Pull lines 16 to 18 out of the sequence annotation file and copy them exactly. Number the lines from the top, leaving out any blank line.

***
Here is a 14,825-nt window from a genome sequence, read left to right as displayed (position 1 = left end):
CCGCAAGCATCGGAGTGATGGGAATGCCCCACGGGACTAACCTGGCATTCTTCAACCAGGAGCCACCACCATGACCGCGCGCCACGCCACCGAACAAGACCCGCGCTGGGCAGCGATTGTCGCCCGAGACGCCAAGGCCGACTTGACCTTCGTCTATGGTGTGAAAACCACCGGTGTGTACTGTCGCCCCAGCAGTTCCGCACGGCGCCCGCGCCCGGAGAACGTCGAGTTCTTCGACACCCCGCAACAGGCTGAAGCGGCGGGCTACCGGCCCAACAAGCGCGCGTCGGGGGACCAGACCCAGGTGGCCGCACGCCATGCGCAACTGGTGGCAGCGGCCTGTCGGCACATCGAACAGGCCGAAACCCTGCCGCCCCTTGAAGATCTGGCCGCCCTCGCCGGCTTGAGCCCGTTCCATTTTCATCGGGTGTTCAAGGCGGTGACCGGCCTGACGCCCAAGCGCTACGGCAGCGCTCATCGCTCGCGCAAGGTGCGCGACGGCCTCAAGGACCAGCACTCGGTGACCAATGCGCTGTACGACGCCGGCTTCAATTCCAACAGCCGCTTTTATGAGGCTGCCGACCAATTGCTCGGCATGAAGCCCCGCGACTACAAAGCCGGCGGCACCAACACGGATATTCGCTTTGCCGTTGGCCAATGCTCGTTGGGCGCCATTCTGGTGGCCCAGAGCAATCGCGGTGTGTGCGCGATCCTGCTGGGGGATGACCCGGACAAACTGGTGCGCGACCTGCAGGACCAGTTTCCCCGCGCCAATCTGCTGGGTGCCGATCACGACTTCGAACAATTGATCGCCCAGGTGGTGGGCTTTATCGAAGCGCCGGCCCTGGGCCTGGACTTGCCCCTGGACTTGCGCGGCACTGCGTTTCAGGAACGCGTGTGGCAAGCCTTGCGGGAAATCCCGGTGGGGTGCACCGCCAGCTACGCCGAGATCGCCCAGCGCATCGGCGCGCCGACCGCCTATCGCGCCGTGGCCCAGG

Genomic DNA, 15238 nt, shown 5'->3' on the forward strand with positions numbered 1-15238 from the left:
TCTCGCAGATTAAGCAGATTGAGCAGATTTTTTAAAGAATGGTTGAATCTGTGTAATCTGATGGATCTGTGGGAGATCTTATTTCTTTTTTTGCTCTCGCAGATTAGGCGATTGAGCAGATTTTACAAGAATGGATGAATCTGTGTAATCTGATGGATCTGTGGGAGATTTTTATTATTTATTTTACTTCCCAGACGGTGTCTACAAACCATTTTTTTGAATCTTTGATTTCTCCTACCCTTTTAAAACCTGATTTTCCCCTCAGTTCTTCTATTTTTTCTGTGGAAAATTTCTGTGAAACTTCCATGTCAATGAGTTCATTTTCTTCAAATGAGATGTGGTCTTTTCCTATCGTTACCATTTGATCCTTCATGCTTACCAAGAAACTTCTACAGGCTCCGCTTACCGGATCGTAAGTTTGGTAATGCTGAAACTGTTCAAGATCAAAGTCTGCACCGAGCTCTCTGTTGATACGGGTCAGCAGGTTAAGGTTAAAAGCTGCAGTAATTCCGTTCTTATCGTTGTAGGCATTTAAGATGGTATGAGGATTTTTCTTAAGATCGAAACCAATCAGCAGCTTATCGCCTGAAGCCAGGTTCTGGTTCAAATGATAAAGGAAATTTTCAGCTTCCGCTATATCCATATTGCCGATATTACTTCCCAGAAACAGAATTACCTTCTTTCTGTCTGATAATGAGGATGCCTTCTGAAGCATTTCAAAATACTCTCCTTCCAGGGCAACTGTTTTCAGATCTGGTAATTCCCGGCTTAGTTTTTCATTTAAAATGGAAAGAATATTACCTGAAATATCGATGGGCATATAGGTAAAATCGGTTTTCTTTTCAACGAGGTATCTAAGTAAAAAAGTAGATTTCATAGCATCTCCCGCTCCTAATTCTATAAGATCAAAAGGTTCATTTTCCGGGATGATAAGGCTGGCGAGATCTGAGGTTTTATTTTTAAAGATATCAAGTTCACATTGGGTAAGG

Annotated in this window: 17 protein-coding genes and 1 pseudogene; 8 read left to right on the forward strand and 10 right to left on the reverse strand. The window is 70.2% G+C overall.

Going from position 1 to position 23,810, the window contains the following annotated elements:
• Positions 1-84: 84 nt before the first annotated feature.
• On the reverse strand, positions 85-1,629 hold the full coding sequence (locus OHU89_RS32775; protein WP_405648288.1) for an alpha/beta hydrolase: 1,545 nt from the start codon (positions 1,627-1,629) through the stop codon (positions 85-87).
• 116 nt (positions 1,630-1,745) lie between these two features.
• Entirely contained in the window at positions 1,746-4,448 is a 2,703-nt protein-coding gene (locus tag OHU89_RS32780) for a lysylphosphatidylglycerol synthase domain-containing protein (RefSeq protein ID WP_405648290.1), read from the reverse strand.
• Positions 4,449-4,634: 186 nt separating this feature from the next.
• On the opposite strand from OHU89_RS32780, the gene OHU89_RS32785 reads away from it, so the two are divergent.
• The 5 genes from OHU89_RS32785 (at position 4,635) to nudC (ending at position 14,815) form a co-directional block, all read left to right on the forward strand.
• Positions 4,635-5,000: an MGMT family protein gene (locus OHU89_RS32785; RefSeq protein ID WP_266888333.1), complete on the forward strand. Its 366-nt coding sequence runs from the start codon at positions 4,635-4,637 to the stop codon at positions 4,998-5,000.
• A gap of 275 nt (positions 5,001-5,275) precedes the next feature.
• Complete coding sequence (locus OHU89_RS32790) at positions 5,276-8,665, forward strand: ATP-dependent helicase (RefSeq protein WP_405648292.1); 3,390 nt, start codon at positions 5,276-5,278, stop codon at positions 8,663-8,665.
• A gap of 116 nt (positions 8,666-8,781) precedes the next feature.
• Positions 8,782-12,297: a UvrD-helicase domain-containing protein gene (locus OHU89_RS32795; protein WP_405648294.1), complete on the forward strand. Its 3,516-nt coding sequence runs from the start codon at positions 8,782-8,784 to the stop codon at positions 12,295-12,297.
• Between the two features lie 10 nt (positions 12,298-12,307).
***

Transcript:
• Complete coding sequence (locus OHU89_RS32790) at positions 5,276-8,665, forward strand: ATP-dependent helicase (RefSeq protein WP_405648292.1); 3,390 nt, start codon at positions 5,276-5,278, stop codon at positions 8,663-8,665.
• A gap of 116 nt (positions 8,666-8,781) precedes the next feature.
• Positions 8,782-12,297: a UvrD-helicase domain-containing protein gene (locus OHU89_RS32795; protein WP_405648294.1), complete on the forward strand. Its 3,516-nt coding sequence runs from the start codon at positions 8,782-8,784 to the stop codon at positions 12,295-12,297.